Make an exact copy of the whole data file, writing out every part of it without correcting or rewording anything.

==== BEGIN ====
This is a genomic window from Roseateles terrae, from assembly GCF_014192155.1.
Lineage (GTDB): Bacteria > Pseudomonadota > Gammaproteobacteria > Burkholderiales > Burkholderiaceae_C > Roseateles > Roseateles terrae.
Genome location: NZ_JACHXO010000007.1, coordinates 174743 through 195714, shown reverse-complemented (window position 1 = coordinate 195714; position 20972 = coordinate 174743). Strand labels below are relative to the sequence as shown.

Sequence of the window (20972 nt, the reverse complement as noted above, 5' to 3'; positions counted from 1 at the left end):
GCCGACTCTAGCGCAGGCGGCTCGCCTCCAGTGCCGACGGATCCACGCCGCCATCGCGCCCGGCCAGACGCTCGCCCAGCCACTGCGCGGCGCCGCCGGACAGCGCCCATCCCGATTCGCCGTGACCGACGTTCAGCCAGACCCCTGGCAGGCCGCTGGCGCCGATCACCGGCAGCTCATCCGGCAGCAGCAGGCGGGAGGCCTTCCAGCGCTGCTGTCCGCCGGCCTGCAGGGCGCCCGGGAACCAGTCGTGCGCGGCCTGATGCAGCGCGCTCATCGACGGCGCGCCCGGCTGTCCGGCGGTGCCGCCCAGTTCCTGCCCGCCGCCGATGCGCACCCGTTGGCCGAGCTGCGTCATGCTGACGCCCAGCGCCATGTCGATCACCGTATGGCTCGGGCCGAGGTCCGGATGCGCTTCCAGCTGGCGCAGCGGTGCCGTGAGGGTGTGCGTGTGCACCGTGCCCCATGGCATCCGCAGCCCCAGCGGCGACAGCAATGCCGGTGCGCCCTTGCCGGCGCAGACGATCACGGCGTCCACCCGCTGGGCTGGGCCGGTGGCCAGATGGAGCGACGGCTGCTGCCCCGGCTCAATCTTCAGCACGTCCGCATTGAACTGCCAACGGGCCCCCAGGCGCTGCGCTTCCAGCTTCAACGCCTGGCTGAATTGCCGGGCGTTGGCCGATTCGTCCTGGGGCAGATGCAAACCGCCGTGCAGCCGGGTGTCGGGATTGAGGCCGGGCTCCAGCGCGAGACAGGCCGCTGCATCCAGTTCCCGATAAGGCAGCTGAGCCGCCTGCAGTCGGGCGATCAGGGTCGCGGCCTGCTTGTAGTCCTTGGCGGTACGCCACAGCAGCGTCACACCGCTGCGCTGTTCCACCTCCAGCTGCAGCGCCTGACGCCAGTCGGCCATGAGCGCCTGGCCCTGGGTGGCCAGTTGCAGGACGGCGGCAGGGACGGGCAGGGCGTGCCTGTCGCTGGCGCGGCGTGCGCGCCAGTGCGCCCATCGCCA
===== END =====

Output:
This is a genomic window from Roseateles terrae, from assembly GCF_014192155.1.
Lineage (GTDB): Bacteria > Pseudomonadota > Gammaproteobacteria > Burkholderiales > Burkholderiaceae_C > Roseateles > Roseateles terrae.
Genome location: NZ_JACHXO010000007.1, coordinates 174743 through 195714, shown reverse-complemented (window position 1 = coordinate 195714; position 20972 = coordinate 174743). Strand labels below are relative to the sequence as shown.

Sequence of the window (20972 nt, the reverse complement as noted above, 5' to 3'; positions counted from 1 at the left end):
GCCGACTCTAGCGCAGGCGGCTCGCCTCCAGTGCCGACGGATCCACGCCGCCATCGCGCCCGGCCAGACGCTCGCCCAGCCACTGCGCGGCGCCGCCGGACAGCGCCCATCCCGATTCGCCGTGACCGACGTTCAGCCAGACCCCTGGCAGGCCGCTGGCGCCGATCACCGGCAGCTCATCCGGCAGCAGCAGGCGGGAGGCCTTCCAGCGCTGCTGTCCGCCGGCCTGCAGGGCGCCCGGGAACCAGTCGTGCGCGGCCTGATGCAGCGCGCTCATCGACGGCGCGCCCGGCTGTCCGGCGGTGCCGCCCAGTTCCTGCCCGCCGCCGATGCGCACCCGTTGGCCGAGCTGCGTCATGCTGACGCCCAGCGCCATGTCGATCACCGTATGGCTCGGGCCGAGGTCCGGATGCGCTTCCAGCTGGCGCAGCGGTGCCGTGAGGGTGTGCGTGTGCACCGTGCCCCATGGCATCCGCAGCCCCAGCGGCGACAGCAATGCCGGTGCGCCCTTGCCGGCGCAGACGATCACGGCGTCCACCCGCTGGGCTGGGCCGGTGGCCAGATGGAGCGACGGCTGCTGCCCCGGCTCAATCTTCAGCACGTCCGCATTGAACTGCCAACGGGCCCCCAGGCGCTGCGCTTCCAGCTTCAACGCCTGGCTGAATTGCCGGGCGTTGGCCGATTCGTCCTGGGGCAGATGCAAACCGCCGTGCAGCCGGGTGTCGGGATTGAGGCCGGGCTCCAGCGCGAGACAGGCCGCTGCATCCAGTTCCCGATAAGGCAGCTGAGCCGCCTGCAGTCGGGCGATCAGGGTCGCGGCCTGCTTGTAGTCCTTGGCGGTACGCCACAGCAGCGTCACACCGCTGCGCTGTTCCACCTCCAGCTGCAGCGCCTGACGCCAGTCGGCCATGAGCGCCTGGCCCTGGGTGGCCAGTTGCAGGACGGCGGCAGGGACGGGCAGGGCGTGCCTGTCGCTGGCGCGGCGTGCGCGCCAGTGCGCCCATCGCCA